7 Oct 2014
Dorothy Dalton is editor of Governance magazine and a governance expert. She was the first chief executive of Acevo, holding the position from 1992 to 2000. She also founded the Network of Women Chairs and co-founded Groundbreakers, a support group for female chief executives in the voluntary sector.
She was a non-executive director of the Inland Revenue and has been a judge at the Charity Awards for several years.
In a voluntary capacity Dalton has been a trustee of several charities including Marie Curie Cancer Care and regularly participates in fundraising expeditions for JoLt, the Journey of a Lifetime Trust which arranges overseas expeditions for disadvantaged or disabled young people.
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Ultimate responsibility for the charity lies collectively with the full board of trustees as does ultimate authority over the charity. Trustees should ensure that no individual or groups of individuals ever undermine the board's ultimate authority or stewardship role.
The Charity Commission receives around 2,000 complaints about charities a year; these are wide-ranging but their remit means they can only look into specific types of issues. To explain the process more clearly, the Charity Commission recently published revised guidance.
The Charities Act 2006 brought in changes which allow charity trustees to be paid for providing their charities with goods and services, and guidance published in June 2008 by the Charity Commission clarifies how boards should handle both these types of payments and general trustee expenses.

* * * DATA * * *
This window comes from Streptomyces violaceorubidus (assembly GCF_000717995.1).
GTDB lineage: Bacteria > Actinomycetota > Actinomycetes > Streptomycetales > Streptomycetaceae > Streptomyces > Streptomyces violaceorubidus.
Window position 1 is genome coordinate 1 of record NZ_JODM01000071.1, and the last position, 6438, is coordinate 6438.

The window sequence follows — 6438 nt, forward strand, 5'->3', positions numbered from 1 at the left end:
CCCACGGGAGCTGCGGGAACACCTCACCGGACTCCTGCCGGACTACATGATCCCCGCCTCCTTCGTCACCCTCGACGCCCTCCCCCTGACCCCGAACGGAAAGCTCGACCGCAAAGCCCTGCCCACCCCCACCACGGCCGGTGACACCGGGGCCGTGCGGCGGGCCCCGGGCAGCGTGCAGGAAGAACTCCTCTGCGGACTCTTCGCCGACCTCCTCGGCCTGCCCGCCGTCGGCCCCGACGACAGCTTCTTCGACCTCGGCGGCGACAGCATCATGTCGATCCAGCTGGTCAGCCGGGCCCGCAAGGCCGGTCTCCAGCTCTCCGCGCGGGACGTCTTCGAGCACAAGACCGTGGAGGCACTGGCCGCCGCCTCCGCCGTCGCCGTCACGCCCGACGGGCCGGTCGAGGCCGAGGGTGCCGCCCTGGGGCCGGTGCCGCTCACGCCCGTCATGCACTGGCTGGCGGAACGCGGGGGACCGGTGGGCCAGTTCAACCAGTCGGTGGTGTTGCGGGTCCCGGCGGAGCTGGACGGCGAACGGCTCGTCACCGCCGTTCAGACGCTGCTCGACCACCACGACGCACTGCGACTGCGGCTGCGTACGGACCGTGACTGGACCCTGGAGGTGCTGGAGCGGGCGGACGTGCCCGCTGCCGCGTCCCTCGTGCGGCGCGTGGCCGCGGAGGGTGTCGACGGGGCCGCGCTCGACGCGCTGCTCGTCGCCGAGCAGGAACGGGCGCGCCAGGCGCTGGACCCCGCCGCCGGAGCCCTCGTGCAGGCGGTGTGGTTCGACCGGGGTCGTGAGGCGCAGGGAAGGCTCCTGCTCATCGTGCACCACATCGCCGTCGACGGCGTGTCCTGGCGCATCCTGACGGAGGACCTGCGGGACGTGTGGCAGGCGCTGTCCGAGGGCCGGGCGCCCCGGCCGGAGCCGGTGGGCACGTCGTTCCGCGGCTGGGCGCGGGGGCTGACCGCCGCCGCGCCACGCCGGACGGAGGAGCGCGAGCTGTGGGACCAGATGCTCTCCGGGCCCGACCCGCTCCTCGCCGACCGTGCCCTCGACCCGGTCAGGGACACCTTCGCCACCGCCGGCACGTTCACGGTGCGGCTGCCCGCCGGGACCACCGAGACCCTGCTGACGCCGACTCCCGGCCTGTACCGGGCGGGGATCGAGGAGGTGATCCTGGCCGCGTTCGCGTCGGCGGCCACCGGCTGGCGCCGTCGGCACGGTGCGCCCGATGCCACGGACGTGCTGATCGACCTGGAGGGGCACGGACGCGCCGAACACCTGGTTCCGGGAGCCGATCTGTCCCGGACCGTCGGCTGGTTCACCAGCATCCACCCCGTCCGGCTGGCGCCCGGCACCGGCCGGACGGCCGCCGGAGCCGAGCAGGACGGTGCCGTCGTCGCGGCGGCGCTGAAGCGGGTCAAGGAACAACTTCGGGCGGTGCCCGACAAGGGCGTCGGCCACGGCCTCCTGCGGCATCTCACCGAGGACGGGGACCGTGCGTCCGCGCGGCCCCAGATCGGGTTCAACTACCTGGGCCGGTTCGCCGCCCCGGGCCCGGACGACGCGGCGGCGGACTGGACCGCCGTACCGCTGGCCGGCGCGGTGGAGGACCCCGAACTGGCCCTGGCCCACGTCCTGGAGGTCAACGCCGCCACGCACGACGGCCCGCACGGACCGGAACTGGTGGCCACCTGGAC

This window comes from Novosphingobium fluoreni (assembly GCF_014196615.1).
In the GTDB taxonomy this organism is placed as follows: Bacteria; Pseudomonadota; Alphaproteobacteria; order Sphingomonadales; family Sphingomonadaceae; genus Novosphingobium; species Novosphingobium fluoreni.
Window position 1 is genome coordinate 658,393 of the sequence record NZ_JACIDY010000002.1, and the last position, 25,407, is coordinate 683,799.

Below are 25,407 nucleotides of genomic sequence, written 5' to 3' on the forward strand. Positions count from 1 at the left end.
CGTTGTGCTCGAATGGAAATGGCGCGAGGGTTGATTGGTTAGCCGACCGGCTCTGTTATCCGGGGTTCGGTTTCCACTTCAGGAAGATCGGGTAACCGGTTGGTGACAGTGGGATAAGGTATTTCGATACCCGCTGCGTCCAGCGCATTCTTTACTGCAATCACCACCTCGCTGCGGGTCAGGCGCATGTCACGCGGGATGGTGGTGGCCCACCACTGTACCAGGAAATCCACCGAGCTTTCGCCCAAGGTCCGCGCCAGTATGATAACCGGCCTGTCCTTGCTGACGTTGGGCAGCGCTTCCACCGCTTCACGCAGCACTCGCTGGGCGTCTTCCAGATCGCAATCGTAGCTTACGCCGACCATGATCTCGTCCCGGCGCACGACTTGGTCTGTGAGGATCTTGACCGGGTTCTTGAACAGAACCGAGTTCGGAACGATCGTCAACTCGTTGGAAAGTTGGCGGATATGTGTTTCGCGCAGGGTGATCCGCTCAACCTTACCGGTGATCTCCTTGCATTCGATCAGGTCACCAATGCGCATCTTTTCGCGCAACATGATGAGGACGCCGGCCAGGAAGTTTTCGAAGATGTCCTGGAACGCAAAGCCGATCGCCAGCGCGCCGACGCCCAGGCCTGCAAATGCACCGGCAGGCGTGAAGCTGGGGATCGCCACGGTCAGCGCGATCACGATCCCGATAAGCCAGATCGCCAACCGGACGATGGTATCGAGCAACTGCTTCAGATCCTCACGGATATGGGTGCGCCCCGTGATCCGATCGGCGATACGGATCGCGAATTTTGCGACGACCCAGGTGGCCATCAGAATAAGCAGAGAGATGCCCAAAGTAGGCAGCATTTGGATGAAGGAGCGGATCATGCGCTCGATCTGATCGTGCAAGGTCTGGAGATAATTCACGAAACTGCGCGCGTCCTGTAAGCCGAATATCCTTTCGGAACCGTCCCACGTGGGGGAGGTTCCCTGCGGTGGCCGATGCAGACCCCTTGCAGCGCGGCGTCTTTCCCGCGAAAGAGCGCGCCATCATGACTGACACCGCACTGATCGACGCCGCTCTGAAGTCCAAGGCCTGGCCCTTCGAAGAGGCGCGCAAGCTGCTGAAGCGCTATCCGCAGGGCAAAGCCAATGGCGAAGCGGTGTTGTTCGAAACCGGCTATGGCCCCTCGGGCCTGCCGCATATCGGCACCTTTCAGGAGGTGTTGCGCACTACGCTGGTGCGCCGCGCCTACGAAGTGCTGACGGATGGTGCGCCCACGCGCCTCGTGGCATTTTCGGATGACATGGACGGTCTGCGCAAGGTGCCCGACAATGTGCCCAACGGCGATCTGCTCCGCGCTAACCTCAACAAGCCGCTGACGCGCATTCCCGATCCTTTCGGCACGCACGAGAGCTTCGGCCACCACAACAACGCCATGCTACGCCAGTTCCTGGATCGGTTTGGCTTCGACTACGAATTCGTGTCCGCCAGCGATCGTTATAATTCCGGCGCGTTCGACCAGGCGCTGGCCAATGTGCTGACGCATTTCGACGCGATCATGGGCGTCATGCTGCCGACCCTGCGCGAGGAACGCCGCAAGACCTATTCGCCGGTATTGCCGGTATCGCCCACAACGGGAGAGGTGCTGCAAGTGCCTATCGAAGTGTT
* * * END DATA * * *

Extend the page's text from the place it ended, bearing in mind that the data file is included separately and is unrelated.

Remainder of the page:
The Charity Commission, the independent regulator for charities in England and Wales, and the Department for Culture Media and Sport have jointly prepared new conflicts of interest guidance for arts charities.
Dorothy Dalton explores the reasons commonly given by trustees for leaving a charity prior to completing their term of office.
According to the 2007 Acevo survey of CEO salaries, third sector organisations employing over 1000 staff now pay chief executives a median salary of £103 000, breaking the £100,000 barrier for the first time.
What should a chief executive and trustees do if the chair of trustees refuses to take on a leadership role?
Governance today has grown greatly in sophistication. Gone are the days when charity boards concentrated solely on regulatory compliance and financial issues. Today in well-governed charities, trustees and chief executives are aware that there are three key strands of governance.
26 Nov 2014
12 Feb 2015
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